Who doesn’t love a container filled with colourful flowers? But flowers need sun to bloom, and not every container gardener has sun. When this is the case, container plants for shade that feature interesting leaf shapes and textures are your best bet for a shady corner.
This trio of pots highlights a shady corner at the bend of a path. A cedar hedge and blue Nootka falsecypress (Chamaecyparis nootkatensis ‘Glauca’) is the backdrop. At the base of the pots is ‘Angelina’ sedum (Sedum rupestre ‘Angelina’), which has rooted in the gravel. Blue and green glazed terra-cotta orbs add colour and shine to the scene.
The pot on the left holds ‘Red Threads’ Joseph’s coat (Alternanthera ficoidea ‘Red Threads’), a narrow-leafed maroon tender perennial, grown as an annual in cold climates. A white variety of creeping gloxinia (Lophspermum erubescens) is trained up an obelisk in the large centre pot, surrounded by variegated Algerian ivy, spilling over the edge. At the bottom left, perennial ‘Dumbo’ bergenia (Bergenia ciliata ‘Dumbo’ spreads out its broad, fuzzy leaves in another terra-cotta pot.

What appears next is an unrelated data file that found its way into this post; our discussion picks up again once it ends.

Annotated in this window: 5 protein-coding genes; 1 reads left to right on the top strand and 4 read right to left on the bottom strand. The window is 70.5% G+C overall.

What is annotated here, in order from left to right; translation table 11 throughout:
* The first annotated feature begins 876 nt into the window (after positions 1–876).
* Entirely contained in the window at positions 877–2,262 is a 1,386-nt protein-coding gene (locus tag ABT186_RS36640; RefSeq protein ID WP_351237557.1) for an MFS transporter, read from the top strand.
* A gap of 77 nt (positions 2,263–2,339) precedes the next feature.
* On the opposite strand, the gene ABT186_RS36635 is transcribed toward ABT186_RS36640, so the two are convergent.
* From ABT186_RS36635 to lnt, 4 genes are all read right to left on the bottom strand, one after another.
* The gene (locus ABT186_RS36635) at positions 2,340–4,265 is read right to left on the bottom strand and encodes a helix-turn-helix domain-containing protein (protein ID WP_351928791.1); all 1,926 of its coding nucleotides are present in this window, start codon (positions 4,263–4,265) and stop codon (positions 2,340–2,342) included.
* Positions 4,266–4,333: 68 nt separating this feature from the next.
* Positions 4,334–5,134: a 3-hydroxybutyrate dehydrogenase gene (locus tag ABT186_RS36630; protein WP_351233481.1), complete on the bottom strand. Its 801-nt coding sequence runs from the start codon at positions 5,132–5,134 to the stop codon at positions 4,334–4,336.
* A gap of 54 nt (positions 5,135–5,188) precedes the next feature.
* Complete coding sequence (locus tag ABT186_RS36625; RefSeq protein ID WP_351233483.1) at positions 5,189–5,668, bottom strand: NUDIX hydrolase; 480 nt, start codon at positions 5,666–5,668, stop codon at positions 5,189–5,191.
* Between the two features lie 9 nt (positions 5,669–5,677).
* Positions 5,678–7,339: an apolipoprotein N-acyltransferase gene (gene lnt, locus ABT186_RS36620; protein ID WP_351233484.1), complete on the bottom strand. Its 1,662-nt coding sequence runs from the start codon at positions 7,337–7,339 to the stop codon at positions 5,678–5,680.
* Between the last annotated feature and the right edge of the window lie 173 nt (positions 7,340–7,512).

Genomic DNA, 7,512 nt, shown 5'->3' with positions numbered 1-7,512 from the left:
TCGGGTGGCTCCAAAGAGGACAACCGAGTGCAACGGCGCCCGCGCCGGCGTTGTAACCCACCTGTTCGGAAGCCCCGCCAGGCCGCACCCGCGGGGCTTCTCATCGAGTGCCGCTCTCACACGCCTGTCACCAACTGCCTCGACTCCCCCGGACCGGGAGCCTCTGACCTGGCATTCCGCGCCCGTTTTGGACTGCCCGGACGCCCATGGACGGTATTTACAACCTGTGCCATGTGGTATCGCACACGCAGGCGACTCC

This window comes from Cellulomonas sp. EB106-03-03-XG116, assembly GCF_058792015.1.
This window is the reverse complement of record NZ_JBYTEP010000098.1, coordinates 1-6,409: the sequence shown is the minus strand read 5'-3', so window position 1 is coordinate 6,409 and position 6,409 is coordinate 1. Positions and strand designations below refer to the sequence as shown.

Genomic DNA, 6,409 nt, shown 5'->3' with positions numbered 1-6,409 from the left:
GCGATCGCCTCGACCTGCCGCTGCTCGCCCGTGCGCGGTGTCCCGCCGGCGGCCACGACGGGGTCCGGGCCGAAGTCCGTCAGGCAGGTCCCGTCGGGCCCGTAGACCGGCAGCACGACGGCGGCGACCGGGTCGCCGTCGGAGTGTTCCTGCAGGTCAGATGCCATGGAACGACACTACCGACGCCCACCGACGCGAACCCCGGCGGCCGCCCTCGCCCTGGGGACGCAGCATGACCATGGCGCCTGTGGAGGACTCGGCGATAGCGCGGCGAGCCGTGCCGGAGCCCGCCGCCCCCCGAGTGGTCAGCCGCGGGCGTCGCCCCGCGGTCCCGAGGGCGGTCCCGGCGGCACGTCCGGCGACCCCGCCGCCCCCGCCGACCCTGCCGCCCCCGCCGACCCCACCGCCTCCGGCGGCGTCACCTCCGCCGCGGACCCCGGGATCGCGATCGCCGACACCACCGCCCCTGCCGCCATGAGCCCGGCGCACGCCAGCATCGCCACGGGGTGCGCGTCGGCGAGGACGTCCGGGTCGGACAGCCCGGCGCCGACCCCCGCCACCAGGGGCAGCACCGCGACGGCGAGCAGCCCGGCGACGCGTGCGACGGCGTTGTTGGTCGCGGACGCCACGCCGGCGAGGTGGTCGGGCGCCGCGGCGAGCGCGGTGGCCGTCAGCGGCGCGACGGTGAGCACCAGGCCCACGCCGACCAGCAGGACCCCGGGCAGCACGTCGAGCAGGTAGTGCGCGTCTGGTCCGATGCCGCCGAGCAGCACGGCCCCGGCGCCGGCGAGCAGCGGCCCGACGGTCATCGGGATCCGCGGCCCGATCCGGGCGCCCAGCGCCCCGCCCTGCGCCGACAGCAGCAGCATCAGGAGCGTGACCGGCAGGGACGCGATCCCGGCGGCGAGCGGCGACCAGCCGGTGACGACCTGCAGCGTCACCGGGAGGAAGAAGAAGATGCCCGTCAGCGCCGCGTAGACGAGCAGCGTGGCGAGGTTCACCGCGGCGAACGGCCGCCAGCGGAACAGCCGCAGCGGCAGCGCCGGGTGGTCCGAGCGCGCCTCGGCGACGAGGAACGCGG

The gloxinia displays a few blooms (it would flower more profusely if grown in more sun), just enough to tie it together with the white edges on the ivy. Its deeply veined, serrated leaves add another point of interest, while the soft green leaves of the bergenia contrast with the narrow dark Joseph’s coat foliage. All four plants contribute something to the scene, creating an interesting vignette to enjoy all summer long.